(Closed) Use RRSP to buy house?

posted 6 years ago in Home
Post # 3
Member
799 posts
Busy bee
  • Wedding: June 2011

We used our RRSPs (about the same amount as you) for our first home purchase as well.

 

It didn’t change how much we spent, just helped us put more down, and the $10K isn’t a lot to pay back over 15 years with our income! We didn’t have a lot to put down, so this really helped us feel better about our downpayment amount, and since it was “free” to do, we felt comfortable doing it! In our  circle, using it is very common, I would say why not, but of course, you have to be comfortable with it ๐Ÿ™‚

Post # 4
Member
10563 posts
Sugar Beekeeper
  • Wedding: January 2011

I made a post about the HBP not too long ago.  Many of the American bees didn’t seem to be for it, but by the sounds of it the similar plan in the US is very different.

I’m still not sure if we use it (if we do it will not be anywhere near the max), but I think it can be a good idea to use it.  Just make sure you have enough each month to easily repay it.  It especially makes sense if it means you’re avoiding CMHC fees IMO.

Post # 6
Member
2820 posts
Sugar bee
  • Wedding: February 2013

I’ve heard REALLY bad things about doing that. : / I’ve never looked into it, and can’t give any personal stories, but I’ve heard horror stories about how bad the penalties are for cashing out your RRSPs earlier.

Post # 7
Member
10563 posts
Sugar Beekeeper
  • Wedding: January 2011

@Jenniphyr:  If you use the HBP and repay them, there is no penalty.

Post # 8
Member
247 posts
Helper bee
  • Wedding: April 2013

i used RRSP’s for my 1st home purchase. Infact I put in extra money into my rrsp before buying, to maximize it.  But i was a 1st time home owner, so things may be different. i Suggest talking with ur financial advisor.

 

Post # 10
Member
2233 posts
Buzzing bee
  • Wedding: September 2012

@anotherbee:  Typically you pay it back when you are filing your taxes and not on top of your regular RRSP contributions. When you file there will be a portion that is for HBP  and it calculates for you how much you pay. You also don’t pay anything back the first 2 years. 

OP, are you a first time home buyer? You MUST be a first time home buyer to pull out RRSPs. This has all the requirements that must be met: http://www.cra-arc.gc.ca/tx/ndvdls/tpcs/rrsp-reer/hbp-rap/cndtns/menu-eng.html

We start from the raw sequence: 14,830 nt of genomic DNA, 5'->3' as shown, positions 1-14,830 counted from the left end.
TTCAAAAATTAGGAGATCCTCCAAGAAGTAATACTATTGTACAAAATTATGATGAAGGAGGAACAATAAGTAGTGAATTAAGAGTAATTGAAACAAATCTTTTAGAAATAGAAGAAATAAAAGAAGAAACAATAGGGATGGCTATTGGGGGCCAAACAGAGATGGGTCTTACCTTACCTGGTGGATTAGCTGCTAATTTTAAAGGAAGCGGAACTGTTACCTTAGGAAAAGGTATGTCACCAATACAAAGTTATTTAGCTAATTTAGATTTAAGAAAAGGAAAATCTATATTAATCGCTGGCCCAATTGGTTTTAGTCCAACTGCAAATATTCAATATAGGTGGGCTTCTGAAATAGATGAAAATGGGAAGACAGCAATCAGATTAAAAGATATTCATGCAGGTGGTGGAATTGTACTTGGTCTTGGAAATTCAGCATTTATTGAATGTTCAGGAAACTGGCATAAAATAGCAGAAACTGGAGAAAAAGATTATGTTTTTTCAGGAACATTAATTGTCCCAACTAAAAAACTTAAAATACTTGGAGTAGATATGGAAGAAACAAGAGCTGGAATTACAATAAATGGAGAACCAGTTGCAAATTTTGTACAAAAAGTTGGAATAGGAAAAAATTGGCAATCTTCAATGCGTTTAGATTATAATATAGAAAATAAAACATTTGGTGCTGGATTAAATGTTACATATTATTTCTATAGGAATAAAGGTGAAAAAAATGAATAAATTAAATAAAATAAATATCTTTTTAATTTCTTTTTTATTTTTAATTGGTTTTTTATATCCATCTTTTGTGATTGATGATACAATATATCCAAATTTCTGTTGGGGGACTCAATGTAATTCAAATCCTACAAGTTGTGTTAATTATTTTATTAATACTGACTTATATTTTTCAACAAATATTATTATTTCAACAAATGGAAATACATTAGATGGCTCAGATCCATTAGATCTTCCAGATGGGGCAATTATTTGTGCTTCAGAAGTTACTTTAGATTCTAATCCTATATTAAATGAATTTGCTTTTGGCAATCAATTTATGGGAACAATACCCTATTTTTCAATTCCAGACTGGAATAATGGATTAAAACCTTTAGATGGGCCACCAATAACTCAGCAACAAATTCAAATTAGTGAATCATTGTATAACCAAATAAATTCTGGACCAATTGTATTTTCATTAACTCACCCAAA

FI used his to add to his downpayment when he purchased a few years ago and it’s an excellent idea. 

FWIW I would always invest in property over the very small potential growth in RRSPs. Just as an example if someone invested 20k into a home as a downpayment and paid $200k (so not the full 20%) in some places that home is now selling for $500K+. You would never get that return with RRSPs.

Post # 11
Member
3886 posts
Honey bee
  • Wedding: September 2011

It’s really hard to guess how that is going to play out because it depends on how the money in your retirement plan is invested.  Once you hand your money over to the retirement plan, what do they do with it? Does it go to a mutual fund/stock-based investment or does it go into REITs or Municipal bonds or a simple interest-bearing account?  

The big question is, which is expected to gain more value in 15 years: $20k worth of property values or $20k worth of that unknown other investment?  If the retirement plan ends up in government or municipal bonds (fairly stable but low return) then the property value is almost certain to be worth more at the end of 15 years and is therefore the better way to go. It’s tougher to say if it’s based in mutual funds or stocks because then you have to look at the stock makeup, but $20k invested in Apple 20 years ago would be worth way more than $20k of real estate in most places (and $20k invested in Research in Motion would be worth only a fraction of its then-value).

Post # 12
Member
8884 posts
Buzzing Beekeeper

FI and I used our RRSP’s with the HBP to help purchase our home. It helped us put a bigger down payment to about CMHC. We’ve got a long time to pay them back and we make decent money so it shouldn’t be a problem ๐Ÿ™‚

Post # 14
Member
2233 posts
Buzzing bee
  • Wedding: September 2012

@anotherbee:  Yeah unfortunately if you own title/deed to anything then you are no longer considered a first time home buyer. ๐Ÿ™

Post # 15
Member
13101 posts
Honey Beekeeper
  • Wedding: July 2010

I wouldn’t – if you pull the money out of those investments, you are losing the growth that money would otherwise be earning.  Retirement accounts are the most beneficial when you put money in them early and leave it alone so that it can continue to compound and grow.

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